First, the Board of Supervisors must pass my housing constraints legislation.
This legislation was introduced in April. It was approved by the Planning Commission in June, and it’s been sitting waiting for almost four months for approval. And now, in the Board Committee, amendments are being proposed that would weaken it. That’s not acceptable. The HCD review issued says this must be approved within 30 days. I agree it should be approved within 30 days.
Second, departments must continue to implement the recommendations that they have made in the One City proposal quickly and aggressively.
We asked our departments as part of Housing For All to propose reforms to cut permitting time by 50%. They immediately went to work to develop plans, which we finalized in July and those plans are being put into action. Our departments — all of them — must continue to do that work.
Finally, we must commit to being much more aggressive with any proposed changes we need to make.
All legislation related to the Housing Element, after being introduced, should be heard expeditiously at the Planning Commission and then immediately scheduled at the Board of Supervisors for hearings and then be approved. No more months and months of delays. No more amendments that undermine our goals. There is too much work to do.
And frankly, that work shouldn’t wait until the legislation is before a committee. For example, currently, the Planning Department is conducting community outreach around rezoning legislation for much of the city. That outreach has been going on for months and it will continue for the next few months until we introduce legislation in January. Everyone should be engaging on these proposals now. Not when it’s introduced, not when it’s pending at the Planning Commission, not when it’s finally pending the Board of Supervisors. When we engage early and do the work to focus, we can get important work done.
We know we can do this — because we just did it.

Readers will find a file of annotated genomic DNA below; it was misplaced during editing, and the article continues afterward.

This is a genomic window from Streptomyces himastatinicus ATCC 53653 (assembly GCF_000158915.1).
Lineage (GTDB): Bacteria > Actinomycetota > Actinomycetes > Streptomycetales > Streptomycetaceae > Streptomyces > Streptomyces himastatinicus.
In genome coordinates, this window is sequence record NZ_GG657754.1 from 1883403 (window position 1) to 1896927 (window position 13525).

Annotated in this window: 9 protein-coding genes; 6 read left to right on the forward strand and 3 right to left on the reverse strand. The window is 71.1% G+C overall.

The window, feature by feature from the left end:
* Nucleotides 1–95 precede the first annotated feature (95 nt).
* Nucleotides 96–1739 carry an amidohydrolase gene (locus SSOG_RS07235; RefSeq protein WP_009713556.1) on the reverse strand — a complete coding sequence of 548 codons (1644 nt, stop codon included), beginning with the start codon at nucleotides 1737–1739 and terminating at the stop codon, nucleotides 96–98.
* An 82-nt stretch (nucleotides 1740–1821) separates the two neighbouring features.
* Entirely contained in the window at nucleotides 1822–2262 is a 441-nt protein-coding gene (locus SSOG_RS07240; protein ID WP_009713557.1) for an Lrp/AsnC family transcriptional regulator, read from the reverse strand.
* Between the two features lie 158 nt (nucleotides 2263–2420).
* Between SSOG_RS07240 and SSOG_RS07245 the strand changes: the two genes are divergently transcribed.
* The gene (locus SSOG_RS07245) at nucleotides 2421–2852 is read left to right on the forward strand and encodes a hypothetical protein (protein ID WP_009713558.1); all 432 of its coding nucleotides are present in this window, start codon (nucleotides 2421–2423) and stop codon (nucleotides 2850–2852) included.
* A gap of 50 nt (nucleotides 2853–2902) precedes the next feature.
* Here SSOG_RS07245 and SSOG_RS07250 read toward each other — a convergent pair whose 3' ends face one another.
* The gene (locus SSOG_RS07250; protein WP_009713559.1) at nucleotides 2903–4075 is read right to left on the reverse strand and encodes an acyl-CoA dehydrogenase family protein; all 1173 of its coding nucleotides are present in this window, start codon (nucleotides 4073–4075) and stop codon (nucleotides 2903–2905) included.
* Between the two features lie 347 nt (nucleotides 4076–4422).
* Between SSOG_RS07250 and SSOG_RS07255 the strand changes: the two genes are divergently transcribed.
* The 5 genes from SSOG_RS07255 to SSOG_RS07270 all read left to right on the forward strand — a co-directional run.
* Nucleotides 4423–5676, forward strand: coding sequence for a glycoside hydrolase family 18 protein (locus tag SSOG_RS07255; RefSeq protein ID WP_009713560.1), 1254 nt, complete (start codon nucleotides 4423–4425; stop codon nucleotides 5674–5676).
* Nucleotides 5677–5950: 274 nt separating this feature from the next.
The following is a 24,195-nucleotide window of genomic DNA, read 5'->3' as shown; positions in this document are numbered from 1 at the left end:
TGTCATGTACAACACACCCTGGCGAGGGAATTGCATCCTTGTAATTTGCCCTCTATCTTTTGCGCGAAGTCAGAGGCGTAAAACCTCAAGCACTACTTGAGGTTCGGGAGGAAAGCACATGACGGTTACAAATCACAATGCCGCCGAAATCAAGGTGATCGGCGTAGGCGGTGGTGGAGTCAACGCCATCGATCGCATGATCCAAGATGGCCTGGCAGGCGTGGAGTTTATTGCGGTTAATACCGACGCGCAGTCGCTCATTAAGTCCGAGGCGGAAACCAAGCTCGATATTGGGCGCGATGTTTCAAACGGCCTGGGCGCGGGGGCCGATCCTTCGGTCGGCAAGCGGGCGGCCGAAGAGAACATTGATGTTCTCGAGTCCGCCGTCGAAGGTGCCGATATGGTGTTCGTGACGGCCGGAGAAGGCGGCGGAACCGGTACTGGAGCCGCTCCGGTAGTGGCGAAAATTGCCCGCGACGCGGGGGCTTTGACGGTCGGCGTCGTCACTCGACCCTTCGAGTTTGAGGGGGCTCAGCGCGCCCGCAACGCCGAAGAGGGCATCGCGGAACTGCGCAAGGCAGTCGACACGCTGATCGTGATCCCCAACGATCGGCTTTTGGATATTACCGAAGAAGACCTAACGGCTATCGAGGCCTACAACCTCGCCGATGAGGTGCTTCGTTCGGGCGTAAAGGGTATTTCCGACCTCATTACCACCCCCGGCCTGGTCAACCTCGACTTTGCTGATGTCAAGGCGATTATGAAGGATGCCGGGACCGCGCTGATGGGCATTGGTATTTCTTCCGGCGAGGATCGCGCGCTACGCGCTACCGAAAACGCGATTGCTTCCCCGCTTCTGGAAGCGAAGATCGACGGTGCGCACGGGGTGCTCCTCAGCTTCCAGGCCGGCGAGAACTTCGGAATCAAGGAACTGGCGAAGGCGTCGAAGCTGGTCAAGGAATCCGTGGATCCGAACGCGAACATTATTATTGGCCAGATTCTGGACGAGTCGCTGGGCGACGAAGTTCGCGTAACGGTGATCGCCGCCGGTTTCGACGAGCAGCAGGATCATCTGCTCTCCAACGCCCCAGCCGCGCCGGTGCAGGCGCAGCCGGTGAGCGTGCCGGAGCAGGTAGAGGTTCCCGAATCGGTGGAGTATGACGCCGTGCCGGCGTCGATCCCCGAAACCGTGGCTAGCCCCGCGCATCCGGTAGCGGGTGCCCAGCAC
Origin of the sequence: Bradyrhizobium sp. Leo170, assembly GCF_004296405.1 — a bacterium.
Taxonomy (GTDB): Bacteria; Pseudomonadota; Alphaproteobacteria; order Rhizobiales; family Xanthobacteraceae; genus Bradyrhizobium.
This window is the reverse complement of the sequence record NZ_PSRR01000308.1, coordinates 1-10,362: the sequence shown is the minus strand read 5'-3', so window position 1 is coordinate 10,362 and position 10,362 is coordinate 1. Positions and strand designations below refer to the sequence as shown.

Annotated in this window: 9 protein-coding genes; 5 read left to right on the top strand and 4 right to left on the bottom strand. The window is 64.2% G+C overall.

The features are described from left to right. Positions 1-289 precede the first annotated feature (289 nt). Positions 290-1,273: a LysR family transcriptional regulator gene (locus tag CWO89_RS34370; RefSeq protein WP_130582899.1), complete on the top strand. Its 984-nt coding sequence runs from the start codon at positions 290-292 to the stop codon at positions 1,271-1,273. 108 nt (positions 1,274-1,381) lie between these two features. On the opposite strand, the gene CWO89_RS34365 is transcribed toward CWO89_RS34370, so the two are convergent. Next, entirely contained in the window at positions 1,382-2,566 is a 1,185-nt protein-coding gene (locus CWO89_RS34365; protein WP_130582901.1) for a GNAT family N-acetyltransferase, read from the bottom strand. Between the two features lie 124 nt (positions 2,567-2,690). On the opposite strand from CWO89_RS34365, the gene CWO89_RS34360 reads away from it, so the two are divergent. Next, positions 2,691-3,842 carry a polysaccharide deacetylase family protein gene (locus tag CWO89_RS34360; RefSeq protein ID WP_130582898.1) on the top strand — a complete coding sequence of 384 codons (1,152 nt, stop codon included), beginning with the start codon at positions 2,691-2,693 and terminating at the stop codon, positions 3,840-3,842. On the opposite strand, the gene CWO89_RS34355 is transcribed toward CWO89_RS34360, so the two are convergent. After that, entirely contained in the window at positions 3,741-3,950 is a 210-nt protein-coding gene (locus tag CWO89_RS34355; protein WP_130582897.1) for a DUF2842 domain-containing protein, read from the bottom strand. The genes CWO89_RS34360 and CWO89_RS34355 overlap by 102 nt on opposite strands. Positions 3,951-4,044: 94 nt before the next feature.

As part of Housing for All, we committed to reducing the inclusionary percentage required for market-rate housing so we can get more projects moving and deliver more housing, including affordable housing. To achieve this we introduced legislation in June. The Board passed it in July and I signed it into law. This was a major victory for housing, but it was one of what needs to be many.
Every single piece of housing policy proposal must be treated with the same sense of urgency, or frankly, the state won’t be wrong in revoking our Housing Element. We have to show that we are serious in our purpose, and committed to a future that cares about housing.
There is so much work to do around housing that when we have plans and solutions that are ready to go, let’s get them through and start working on the next ones. That’s how we change things quickly. Otherwise we are going to be in the same boat for years and years. And people are gonna be forced out of living in San Francisco as they have for years and years.
The State’s plan says that San Francisco can, and should be a leader on housing. I agree with that. Let’s show what we can do. Let’s act with real urgency and vision, not keep doing things the same way. That’s how we make real and lasting change.